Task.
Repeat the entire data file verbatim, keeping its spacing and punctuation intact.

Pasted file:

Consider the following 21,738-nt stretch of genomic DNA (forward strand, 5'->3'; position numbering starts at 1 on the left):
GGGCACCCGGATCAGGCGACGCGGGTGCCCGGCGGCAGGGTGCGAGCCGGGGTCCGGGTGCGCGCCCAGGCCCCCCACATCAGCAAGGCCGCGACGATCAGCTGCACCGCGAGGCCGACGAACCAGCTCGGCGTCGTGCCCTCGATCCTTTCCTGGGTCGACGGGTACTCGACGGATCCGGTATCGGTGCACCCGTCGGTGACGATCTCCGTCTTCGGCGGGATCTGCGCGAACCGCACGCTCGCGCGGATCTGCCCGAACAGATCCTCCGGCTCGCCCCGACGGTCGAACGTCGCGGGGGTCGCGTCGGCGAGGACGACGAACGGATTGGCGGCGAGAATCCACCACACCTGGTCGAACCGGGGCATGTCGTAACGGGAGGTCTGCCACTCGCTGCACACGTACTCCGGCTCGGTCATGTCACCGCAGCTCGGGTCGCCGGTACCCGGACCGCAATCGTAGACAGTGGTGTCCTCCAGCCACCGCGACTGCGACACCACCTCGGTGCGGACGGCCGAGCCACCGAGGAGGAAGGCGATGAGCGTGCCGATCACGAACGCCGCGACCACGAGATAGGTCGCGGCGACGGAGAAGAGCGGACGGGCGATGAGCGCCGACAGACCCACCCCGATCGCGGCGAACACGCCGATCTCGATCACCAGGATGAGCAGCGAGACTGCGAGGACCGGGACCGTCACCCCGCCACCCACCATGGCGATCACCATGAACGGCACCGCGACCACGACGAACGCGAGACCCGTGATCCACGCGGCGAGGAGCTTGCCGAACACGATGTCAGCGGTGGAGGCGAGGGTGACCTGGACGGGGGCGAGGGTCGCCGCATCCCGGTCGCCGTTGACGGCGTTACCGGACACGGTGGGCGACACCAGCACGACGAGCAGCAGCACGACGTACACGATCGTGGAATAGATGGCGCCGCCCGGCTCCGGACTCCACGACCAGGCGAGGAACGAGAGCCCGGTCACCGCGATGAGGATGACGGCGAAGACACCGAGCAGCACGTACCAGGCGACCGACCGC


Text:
Consider the following 21,738-nt stretch of genomic DNA (forward strand, 5'->3'; position numbering starts at 1 on the left):
GGGCACCCGGATCAGGCGACGCGGGTGCCCGGCGGCAGGGTGCGAGCCGGGGTCCGGGTGCGCGCCCAGGCCCCCCACATCAGCAAGGCCGCGACGATCAGCTGCACCGCGAGGCCGACGAACCAGCTCGGCGTCGTGCCCTCGATCCTTTCCTGGGTCGACGGGTACTCGACGGATCCGGTATCGGTGCACCCGTCGGTGACGATCTCCGTCTTCGGCGGGATCTGCGCGAACCGCACGCTCGCGCGGATCTGCCCGAACAGATCCTCCGGCTCGCCCCGACGGTCGAACGTCGCGGGGGTCGCGTCGGCGAGGACGACGAACGGATTGGCGGCGAGAATCCACCACACCTGGTCGAACCGGGGCATGTCGTAACGGGAGGTCTGCCACTCGCTGCACACGTACTCCGGCTCGGTCATGTCACCGCAGCTCGGGTCGCCGGTACCCGGACCGCAATCGTAGACAGTGGTGTCCTCCAGCCACCGCGACTGCGACACCACCTCGGTGCGGACGGCCGAGCCACCGAGGAGGAAGGCGATGAGCGTGCCGATCACGAACGCCGCGACCACGAGATAGGTCGCGGCGACGGAGAAGAGCGGACGGGCGATGAGCGCCGACAGACCCACCCCGATCGCGGCGAACACGCCGATCTCGATCACCAGGATGAGCAGCGAGACTGCGAGGACCGGGACCGTCACCCCGCCACCCACCATGGCGATCACCATGAACGGCACCGCGACCACGACGAACGCGAGACCCGTGATCCACGCGGCGAGGAGCTTGCCGAACACGATGTCAGCGGTGGAGGCGAGGGTGACCTGGACGGGGGCGAGGGTCGCCGCATCCCGGTCGCCGTTGACGGCGTTACCGGACACGGTGGGCGACACCAGCACGACGAGCAGCAGCACGACGTACACGATCGTGGAATAGATGGCGCCGCCCGGCTCCGGACTCCACGACCAGGCGAGGAACGAGAGCCCGGTCACCGCGATGAGGATGACGGCGAAGACACCGAGCAGCACGTACCAGGCGACCGACCGC